Buying a Vehicle

How To Check A Vehicle Is Reliable Before Buying

Amelia Scholey, Brand and Content Specialist
Tuesday, 16 March 2021

Whether you are buying a car, van or motorbike there are a few things you can do to make sure you get a vehicle that is worth every penny you pay for it. Budget should never be a factor on whether or not you buy a reliable vehicle, as you should only ever pay what the vehicle is worth.  

If you follow these checks you will get to know the vehicle inside and out. It will help you to understand what exactly the vehicle is offering and whether it’s worth what its being sold for.

Without getting a mechanic to give the vehicle a full service, it is difficult to know if it’s reliable for certain, but these few things can give you a pretty good idea!

1. Advert

Before you even book a test drive, make sure you do your research. We have several guides to help you with researching for a used vehicle.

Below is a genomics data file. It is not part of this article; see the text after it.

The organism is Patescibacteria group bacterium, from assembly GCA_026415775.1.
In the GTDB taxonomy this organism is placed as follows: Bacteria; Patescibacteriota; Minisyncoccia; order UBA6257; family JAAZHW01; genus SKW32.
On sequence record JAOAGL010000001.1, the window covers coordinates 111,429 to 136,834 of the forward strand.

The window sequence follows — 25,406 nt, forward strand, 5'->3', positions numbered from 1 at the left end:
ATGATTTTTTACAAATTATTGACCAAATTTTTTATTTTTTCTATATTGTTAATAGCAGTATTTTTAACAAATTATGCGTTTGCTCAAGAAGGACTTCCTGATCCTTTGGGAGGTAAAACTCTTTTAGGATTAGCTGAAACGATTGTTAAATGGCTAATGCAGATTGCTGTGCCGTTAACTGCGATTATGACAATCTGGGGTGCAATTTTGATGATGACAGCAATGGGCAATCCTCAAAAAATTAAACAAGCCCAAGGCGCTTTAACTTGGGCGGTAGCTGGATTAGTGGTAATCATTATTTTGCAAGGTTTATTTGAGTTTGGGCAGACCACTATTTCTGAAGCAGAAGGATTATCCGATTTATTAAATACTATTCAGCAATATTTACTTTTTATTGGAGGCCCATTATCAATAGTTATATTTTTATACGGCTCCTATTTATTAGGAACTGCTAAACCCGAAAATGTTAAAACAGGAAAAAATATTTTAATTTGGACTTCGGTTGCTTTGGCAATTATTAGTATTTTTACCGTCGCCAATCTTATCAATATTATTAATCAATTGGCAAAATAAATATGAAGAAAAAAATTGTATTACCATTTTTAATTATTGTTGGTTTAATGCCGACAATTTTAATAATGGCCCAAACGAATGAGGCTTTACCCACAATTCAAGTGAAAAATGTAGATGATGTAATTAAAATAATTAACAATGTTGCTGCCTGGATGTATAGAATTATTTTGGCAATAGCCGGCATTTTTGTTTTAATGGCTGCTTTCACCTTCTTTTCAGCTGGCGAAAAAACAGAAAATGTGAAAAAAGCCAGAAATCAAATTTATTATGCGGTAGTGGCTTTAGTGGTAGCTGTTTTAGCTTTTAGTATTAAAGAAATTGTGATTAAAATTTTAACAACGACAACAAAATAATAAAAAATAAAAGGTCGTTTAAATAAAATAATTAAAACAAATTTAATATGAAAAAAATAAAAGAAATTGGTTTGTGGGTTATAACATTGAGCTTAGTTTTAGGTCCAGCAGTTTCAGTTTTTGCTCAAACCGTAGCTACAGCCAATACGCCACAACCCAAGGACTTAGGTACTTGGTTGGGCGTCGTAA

The most important things to check at this stage are things you can find on the advert, including:

Price – Can you afford it? The next steps to the checks will help you see if it’s worth what it’s being sold for.

Mileage – What is a good mileage for a used vehicle? Well, it depends on how you are intending on using the vehicle once you’ve bought it, but on average people tend to drive 8,000 – 12,000 miles a year, so you can figure if the vehicle has been driven a lot based on it’s age and how many miles its done. 

Diesel or Petrol – We’ve explored which fuel is best in our guide on the topic, but ultimately it comes down to what sort of driving you will be doing in your new vehicle.

Extras – Make sure it has everything you are looking for in your next vehicle. This could be things such as cruise control, parking sensors, leather seats, Bluetooth, or aircon. The list is endless.

What is great is that most online tools helping you find a car, such as Auto Trader will be able to tell you if the price and mileage of a used vehicle is slightly higher than the average. You can use this information to barter on the price, or at least find out why this might be the case.

These tools will also give you a wealth of information to understand the running costs of the vehicle including tax, fuel, and insurance. This will help you know if you can afford the vehicle in the long run or how much you will need to spend each month on these costs.